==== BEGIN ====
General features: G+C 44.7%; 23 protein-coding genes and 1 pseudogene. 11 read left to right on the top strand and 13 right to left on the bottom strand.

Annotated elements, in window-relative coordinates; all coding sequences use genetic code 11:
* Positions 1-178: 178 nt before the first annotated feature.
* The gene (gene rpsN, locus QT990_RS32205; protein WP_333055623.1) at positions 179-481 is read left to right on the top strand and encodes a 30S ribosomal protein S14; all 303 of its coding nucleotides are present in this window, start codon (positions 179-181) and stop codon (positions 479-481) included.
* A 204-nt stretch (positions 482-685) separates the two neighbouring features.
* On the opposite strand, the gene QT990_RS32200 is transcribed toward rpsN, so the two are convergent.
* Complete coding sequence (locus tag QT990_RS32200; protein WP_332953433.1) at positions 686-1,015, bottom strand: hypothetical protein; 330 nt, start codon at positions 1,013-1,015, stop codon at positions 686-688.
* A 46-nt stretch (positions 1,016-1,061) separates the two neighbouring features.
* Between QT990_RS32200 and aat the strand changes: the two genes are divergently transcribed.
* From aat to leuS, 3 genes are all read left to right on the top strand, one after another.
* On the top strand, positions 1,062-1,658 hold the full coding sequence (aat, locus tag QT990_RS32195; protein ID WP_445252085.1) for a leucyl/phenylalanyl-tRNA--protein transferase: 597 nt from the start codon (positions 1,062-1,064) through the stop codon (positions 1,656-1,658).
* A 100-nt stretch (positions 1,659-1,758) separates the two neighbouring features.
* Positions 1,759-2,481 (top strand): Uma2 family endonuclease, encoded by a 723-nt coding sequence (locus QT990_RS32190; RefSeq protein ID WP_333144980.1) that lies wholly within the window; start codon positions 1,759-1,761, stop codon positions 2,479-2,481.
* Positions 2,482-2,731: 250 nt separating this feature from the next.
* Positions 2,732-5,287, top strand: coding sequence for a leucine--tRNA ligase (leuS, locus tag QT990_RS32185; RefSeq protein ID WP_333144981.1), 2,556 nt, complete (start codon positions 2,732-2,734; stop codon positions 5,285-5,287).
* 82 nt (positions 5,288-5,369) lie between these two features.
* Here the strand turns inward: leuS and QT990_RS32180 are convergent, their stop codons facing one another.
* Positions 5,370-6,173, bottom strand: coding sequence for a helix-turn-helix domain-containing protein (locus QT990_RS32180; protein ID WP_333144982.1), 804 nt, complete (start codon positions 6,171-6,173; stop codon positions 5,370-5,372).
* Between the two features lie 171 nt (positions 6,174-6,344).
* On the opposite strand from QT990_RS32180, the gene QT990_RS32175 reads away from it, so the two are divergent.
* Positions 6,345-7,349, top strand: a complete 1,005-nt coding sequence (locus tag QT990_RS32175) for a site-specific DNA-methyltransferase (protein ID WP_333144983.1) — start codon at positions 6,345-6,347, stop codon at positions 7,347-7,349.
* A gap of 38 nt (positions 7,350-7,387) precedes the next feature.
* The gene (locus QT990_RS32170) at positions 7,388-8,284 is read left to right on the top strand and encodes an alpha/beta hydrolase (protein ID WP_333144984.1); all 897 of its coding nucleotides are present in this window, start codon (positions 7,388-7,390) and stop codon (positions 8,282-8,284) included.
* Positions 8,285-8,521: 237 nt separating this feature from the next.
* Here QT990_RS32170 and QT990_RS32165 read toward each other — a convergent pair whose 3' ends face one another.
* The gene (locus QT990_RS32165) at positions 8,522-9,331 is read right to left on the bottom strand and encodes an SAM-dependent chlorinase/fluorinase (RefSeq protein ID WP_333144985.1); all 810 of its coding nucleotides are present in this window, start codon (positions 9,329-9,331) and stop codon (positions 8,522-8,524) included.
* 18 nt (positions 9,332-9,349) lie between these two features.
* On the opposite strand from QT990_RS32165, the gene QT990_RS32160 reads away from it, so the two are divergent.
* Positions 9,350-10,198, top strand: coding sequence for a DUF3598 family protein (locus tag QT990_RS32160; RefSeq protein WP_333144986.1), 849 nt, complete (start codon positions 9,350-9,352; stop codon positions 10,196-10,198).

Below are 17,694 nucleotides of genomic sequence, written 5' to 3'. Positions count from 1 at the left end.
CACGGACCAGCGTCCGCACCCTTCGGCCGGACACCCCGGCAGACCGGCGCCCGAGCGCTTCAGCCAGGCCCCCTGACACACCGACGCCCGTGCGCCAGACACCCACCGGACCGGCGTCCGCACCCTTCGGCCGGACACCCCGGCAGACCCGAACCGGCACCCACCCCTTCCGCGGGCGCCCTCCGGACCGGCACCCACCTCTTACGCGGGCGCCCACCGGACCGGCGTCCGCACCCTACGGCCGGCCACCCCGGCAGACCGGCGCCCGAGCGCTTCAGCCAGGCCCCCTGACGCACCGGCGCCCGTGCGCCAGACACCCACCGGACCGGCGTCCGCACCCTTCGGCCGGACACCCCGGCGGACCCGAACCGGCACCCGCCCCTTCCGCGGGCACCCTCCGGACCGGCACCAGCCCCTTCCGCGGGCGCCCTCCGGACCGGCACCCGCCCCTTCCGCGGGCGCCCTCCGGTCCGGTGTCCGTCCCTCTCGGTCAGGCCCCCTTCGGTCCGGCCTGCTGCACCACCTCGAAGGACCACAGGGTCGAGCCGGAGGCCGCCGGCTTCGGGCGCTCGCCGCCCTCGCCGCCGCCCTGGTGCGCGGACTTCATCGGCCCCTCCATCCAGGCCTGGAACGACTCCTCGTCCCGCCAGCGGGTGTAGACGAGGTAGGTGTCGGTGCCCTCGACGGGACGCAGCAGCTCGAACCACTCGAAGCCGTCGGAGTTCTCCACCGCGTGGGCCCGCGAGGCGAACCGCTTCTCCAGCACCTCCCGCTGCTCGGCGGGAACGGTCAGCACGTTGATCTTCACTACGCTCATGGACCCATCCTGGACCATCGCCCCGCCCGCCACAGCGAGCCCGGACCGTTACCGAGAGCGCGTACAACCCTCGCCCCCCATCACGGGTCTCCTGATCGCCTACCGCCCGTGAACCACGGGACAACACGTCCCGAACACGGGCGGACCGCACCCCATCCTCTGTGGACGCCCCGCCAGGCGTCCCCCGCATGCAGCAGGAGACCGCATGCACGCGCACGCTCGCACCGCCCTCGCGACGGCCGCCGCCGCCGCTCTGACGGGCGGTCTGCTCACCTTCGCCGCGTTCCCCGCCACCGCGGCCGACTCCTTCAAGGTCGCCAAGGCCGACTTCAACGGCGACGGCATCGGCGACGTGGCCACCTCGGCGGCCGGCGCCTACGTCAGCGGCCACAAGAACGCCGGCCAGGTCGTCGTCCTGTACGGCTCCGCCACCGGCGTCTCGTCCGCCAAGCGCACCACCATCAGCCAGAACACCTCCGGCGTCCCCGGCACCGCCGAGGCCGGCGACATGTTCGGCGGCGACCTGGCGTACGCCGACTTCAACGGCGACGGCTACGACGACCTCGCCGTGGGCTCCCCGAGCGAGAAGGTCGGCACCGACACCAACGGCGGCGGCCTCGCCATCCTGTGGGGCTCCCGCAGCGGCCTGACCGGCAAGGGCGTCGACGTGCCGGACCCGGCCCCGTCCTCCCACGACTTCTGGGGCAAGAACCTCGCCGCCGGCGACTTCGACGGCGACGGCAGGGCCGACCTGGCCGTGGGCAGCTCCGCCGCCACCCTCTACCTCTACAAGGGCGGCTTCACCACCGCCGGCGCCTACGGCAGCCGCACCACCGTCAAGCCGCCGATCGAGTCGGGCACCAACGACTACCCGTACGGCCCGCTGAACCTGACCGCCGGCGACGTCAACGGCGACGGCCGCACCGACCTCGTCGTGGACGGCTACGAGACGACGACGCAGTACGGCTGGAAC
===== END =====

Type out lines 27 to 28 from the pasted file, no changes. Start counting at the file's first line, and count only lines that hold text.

* 18 nt (positions 9,332-9,349) lie between these two features.
* On the opposite strand from QT990_RS32165, the gene QT990_RS32160 reads away from it, so the two are divergent.